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Mitch McConnell Responds To Trump Calling His Wife ‘Crazy’

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OPINION: This article may contain commentary which reflects the author’s opinion.

Senate Minority Leader Mitch McConnell has had a rocky relationship with former President Donald Trump from day one.

When he wanted to get things done in the Senate he loved Trump. And when he wanted to win his Senate campaign he touted the former president’s endorsement.

But when it was opportunistic to attack the former president to score points with the media, that is precisely what McConnell did and has done.


But he still appears to be terrified of the power that the former president maintains in the Republican Party because after Trump took a swipe at Sen. McConnell’s wife, calling her “crazy” the Senate Minority Leader was no knight in shining armor.

“Why do Republicans Senators allow a broken down hack politician, Mitch McConnell, to openly disparage hard working Republican candidates for the United States Senate. This is such an affront to honor and to leadership. He should spend more time (and money!) helping them get elected, and less time helping his crazy wife and family get rich on China!” the former president said on his Truth Social account this weekend.

A reporter pressed Sen. McConnell this week, “Do you have any reaction to what former President Trump said about your wife over the weekend?” to which the Senate Minority Leader simply responded “No.”

It came after Sen. McConnell insinuated that candidates backed by the former president are going to cost the Republican Party its chance of winning back the Senate in the midterms.

The Federalist senior editor Mollie Hemingway has taken Senate Majority Leader Mitch McConnell to task.

In a column published Friday, Hemingway cited the Kentucky Republican for appearing to downplay the chances of Republican Senate candidates, some of whom are backed by former President Donald Trump, while others suggested that McConnell’s feud with the former president is affecting his judgment.

In her column, titled, “Come On, Mitch McConnell, Republicans Need You To Step Up And Lead,” Hemingway writes that as the party’s leader in the upper chamber, he “has an obligation to immediately and dramatically improve his performance” — namely, get out front now and work to get all Senate GOP candidates elected, especially during a midterm where President Joe Biden and his Democratic Party have presided over record inflation, high gas prices, and a chaotic and porous southwestern border, among other issues — all of which have combined to sink Biden’s approval rating to historic lows.

Hemingway noted that McConnell criticized the “quality” of some Senate candidates in states where Trump has offered his endorsement.

“I think there’s probably a greater likelihood the House flips than the Senate. Senate races are just different, they’re statewide, candidate quality has a lot to do with the outcome,” McConnell said on Thursday when asked about Republican chances of taking back control of the upper chamber.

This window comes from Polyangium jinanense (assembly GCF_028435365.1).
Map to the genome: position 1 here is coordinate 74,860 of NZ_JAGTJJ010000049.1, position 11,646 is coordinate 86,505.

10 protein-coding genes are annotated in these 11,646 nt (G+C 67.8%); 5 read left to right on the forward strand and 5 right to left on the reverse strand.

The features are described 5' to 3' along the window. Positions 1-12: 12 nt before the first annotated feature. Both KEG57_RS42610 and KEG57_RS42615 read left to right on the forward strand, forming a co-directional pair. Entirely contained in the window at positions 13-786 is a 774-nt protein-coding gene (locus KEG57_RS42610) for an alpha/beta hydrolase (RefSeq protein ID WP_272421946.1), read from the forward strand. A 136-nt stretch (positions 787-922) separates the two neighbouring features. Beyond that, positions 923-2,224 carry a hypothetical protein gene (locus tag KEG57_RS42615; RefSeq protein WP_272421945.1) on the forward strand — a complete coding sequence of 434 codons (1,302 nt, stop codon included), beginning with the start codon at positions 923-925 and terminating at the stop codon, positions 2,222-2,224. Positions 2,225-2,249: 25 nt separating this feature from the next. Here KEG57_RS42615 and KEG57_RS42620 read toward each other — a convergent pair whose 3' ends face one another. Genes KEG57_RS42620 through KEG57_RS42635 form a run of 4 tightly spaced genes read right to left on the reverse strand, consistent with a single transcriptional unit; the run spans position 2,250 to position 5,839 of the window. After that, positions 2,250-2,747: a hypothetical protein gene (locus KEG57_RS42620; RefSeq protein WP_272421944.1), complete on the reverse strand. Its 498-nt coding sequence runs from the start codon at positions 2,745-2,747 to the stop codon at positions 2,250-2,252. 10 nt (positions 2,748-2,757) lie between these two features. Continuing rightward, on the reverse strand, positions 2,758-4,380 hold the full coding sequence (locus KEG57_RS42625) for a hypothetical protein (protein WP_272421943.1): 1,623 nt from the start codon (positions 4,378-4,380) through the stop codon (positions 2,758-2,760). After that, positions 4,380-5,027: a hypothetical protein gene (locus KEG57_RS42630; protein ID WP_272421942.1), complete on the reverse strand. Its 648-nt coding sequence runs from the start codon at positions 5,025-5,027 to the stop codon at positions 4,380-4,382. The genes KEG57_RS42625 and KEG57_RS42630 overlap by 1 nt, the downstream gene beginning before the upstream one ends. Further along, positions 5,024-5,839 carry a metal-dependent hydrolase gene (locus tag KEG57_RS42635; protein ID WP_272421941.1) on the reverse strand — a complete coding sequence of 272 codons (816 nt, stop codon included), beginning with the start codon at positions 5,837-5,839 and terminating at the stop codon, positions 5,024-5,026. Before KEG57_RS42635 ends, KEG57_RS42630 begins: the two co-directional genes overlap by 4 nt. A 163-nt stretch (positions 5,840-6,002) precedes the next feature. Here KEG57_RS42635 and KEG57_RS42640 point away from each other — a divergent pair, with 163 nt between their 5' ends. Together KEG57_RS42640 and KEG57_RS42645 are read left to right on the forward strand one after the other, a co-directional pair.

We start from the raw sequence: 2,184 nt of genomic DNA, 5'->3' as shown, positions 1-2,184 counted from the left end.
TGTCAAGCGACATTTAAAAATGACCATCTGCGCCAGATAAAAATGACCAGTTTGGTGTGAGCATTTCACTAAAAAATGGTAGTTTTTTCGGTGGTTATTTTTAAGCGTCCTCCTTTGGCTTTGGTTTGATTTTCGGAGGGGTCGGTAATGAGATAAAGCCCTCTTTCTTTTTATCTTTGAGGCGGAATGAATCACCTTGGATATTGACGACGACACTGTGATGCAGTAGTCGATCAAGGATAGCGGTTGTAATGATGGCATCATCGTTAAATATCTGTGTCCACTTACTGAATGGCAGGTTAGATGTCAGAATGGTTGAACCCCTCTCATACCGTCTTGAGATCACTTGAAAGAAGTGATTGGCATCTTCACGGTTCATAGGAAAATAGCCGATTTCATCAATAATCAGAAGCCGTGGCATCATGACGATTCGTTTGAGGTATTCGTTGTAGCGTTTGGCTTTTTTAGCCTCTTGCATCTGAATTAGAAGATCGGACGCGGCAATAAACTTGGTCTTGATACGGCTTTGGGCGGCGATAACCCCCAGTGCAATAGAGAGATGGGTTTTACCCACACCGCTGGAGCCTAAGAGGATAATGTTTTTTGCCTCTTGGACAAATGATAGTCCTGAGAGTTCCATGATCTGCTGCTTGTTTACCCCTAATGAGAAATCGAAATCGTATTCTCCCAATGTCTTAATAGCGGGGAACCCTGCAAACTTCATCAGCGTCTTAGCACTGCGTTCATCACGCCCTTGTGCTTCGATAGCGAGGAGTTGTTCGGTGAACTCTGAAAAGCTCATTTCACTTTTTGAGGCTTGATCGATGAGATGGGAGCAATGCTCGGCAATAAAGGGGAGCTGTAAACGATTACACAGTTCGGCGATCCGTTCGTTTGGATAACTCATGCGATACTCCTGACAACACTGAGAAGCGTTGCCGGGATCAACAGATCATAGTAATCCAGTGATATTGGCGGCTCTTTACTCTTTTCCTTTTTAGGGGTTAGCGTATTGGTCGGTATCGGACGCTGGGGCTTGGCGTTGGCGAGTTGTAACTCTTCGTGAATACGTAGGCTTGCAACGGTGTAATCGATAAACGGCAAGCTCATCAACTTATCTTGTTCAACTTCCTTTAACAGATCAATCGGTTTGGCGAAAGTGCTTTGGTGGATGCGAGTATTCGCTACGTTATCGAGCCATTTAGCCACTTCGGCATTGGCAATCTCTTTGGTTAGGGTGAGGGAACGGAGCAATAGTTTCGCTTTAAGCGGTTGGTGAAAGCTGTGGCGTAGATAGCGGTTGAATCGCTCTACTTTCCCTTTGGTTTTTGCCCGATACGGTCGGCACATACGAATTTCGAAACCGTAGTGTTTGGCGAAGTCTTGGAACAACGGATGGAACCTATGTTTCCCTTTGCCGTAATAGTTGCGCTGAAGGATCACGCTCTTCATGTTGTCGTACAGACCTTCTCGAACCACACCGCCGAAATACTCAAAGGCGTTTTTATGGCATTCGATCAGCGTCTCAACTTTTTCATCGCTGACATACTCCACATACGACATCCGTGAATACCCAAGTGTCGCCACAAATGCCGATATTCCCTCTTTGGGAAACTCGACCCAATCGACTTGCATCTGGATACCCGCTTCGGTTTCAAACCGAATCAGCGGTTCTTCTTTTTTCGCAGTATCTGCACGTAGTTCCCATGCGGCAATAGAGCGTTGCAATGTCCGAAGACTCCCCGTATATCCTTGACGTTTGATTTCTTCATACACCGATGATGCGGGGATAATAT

“Right now, we have a 50-50 Senate and a 50-50 country, but I think when all is said and done this fall, we’re likely to have an extremely close Senate, either our side up slightly or their side up slightly,” he added at an event in his home state, per The Hill.

That led Hemingway to ask in her column: “What was McConnell thinking? What in the world was he thinking?”

She adds:

Unnecessarily ceding an incredibly winnable Senate to Democrats three months before an election is a great example of the leadership choices that have led McConnell to be the least popular national politician in the country, according to the RealClearPolitics average. And it’s a good example of why so many Republicans — grateful as they may be for his successes — think it’s time for new leadership.

Still, for the time being, McConnell is the top elected Republican, and he has an obligation to effectively lead the Republican team, respecting the voters and who they have chosen.

In this case, having a nearly opposite response about Republican prospects rather than the pouty and clinical one McConnell offered would have been strategically and politically wise. It also would have matched much more with the reality of the political environment.

Hemingway then went on to list several examples as to why Republicans look to be in good shape to retake the Senate despite McConnell’s less-than-enthusiastic remarks.

“Of the 14 Senate seats that are in contention, two are considered safe for Democrats, one leans Democrat, two are considered safe for Republicans, one leans Republican, and the remaining eight are toss-ups, according to polling averages,” she wrote.

Hemingway then noted that 18 months into total Democrat control of the legislative and executive branches, “by nearly every measure the results of their political control are utterly disastrous.”

“Consumer confidence has cratered. War with nuclear powers is dangerously close in at least two parts of the world. The economy should be roaring out of the pandemic, but it’s returned to Obama-era sluggishness or worse. Woke mobs are completing their destruction of the country’s institutions. Democrats are persecuting political opponents with their deeply unpopular J6 star chamber,” she wrote.

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